Of course, they’ll be flying for many of those business trips, but the motor coach home base makes some work trips convenient and special—as was the case when they were able to drive up to Vancouver Island this summer for strategic planning meetings with SeaLegacy. “The scenery that we’re experiencing is just breathtaking,” says Di Stadio of the Canadian landscape. “Every corner around a mountain is the next beautiful scene. I’d rather see that than the back of someone’s seat on an airplane.” 

Over the past couple of years on the road, Di Stadio and Lighton have seen much of our beautiful continent, including stops in Everglades City, Florida; Coeur d’Alene, Idaho; and Flathead Lake, Montana. Spending so much time in the outdoors, says Di Stadio, has given them both a newfound appreciation for nature that goes far beyond their work in the field. 

On the beach in Vancouver Island. Photo by Cristina Mittermeier
On the beach in Vancouver Island. Photo by Cristina Mittermeier

Life on the road isn’t for everyone, something the couple is quick to point out to those itching to give it a go. “We have friends who ask us if they should do this, and our answer is always, ‘If you have issues in your relationship, then moving into 475 square feet is not going to improve that,’” says Di Stadio. “Thankfully, Jack and I were already used to working together side by side and being in each other’s faces 24/7. So it totally works for us.”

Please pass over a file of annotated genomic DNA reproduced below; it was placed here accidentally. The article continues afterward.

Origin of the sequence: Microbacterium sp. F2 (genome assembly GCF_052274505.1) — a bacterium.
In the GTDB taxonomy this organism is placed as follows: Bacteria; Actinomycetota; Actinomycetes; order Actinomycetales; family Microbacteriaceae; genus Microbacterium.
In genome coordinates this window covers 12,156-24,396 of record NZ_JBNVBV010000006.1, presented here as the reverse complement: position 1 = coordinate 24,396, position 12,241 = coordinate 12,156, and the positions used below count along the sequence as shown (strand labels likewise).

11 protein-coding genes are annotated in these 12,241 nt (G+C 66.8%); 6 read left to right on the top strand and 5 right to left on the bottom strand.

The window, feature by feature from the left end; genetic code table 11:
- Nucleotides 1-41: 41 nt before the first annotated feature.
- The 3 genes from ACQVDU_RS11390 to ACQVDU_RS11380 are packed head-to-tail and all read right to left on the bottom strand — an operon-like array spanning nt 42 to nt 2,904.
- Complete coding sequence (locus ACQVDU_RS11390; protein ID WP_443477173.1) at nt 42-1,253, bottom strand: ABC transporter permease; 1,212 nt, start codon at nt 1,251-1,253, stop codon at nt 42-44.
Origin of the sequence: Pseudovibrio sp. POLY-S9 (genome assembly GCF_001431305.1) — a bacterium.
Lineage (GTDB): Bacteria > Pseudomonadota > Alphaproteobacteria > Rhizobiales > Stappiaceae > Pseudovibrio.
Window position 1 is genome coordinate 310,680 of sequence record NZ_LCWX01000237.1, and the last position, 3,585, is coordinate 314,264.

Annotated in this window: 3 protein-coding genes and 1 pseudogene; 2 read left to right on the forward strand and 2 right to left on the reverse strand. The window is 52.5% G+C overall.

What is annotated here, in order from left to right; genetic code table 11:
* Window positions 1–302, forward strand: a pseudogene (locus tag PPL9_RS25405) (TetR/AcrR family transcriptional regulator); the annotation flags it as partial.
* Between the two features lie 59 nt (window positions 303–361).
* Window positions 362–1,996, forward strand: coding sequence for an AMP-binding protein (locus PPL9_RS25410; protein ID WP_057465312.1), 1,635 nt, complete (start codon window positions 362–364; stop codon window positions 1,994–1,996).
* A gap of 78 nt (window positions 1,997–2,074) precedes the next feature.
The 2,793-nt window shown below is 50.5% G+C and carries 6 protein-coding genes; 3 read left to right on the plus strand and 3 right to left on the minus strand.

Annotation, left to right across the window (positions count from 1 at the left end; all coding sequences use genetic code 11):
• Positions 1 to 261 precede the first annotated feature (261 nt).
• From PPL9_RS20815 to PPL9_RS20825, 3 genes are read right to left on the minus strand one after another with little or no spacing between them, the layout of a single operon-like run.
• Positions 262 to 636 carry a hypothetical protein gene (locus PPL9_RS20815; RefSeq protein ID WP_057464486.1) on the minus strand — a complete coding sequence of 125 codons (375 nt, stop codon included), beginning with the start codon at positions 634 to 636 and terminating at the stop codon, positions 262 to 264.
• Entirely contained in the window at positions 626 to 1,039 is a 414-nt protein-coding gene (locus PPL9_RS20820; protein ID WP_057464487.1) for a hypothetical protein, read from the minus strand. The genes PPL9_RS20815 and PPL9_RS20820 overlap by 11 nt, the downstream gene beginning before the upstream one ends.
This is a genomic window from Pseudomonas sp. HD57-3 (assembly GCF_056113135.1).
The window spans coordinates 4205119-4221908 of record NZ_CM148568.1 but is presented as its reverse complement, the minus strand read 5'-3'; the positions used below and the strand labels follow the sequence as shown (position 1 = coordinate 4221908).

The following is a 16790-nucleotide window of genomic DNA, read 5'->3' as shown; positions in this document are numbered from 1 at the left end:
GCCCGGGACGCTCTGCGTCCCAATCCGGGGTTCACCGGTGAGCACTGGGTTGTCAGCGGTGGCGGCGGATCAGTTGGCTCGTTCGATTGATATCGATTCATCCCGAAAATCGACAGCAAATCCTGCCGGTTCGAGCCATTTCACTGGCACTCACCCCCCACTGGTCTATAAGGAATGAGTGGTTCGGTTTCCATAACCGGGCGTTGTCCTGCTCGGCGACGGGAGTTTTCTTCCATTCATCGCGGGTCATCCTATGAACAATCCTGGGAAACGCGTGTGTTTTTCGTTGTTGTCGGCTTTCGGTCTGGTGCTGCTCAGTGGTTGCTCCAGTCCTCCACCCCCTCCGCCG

After more than 20 years together, Lighton and Di Stadio say this chapter of life is only enhancing an already wonderful life together. “We made the decision to sell the house and never looked back,” says Lighton. “It was the best decision we’ve ever made.” Di Stadio agrees: “I wish we did it 10 years ago, I really do.”

On the rooftop of The Ben in West Palm Beach in spring 2021. Photo by Giovanni Di Stadio
On the rooftop of The Ben in West Palm Beach in spring 2021. Photo by Giovanni Di Stadio

Roadside Assistance

Jack and Gio’s top tips for living the good life on the road

Test the Waters. If you are new to the RV/motor coach life, consider buying used until you are certain this lifestyle is for you.

Go Big. The first thing every expert RV-er shares is that you should buy the biggest motor coach you can possibly buy because everyone who buys a shorter or smaller motor coach always ends up wanting the bigger model.

Inspect and Maintain. When purchasing an RV or a motor coach (even a brand-new one), you must hire a certified RV inspector to check for underlying issues. And know your tires’ date codes. It’s imperative on heavy vehicles to know the age of your tires and to inspect and replace them when necessary. RVs and motor coaches are complex machines—you must have a rigorous annual maintenance plan to ensure everything is up to date.

Follow the Rules. If you have a large motor coach, it’s critical to purchase a “big rig” GPS that only routes roads and highways that can accommodate your size and weight. We recommend the Garmin RV 1090 as a backup to an onboard system.

Map it Out. Plan stops well in advance. The software and mapping tool RV Life Trip Wizard maps every trip detail and helps confirm reservations.

Connect. Install a high-speed data network hot spot on your vehicle that enables you to work from the road anywhere you visit.

Join Up! If you have a diesel motor coach, join the TSD Open Road fuel program. It offers huge fuel savings, and you get to fuel up with the big rig semitrucks! And Harvest Hosts is a fantastic membership club that pro- vides access to beautiful stopovers at farms, museums, wineries, and other unique destinations.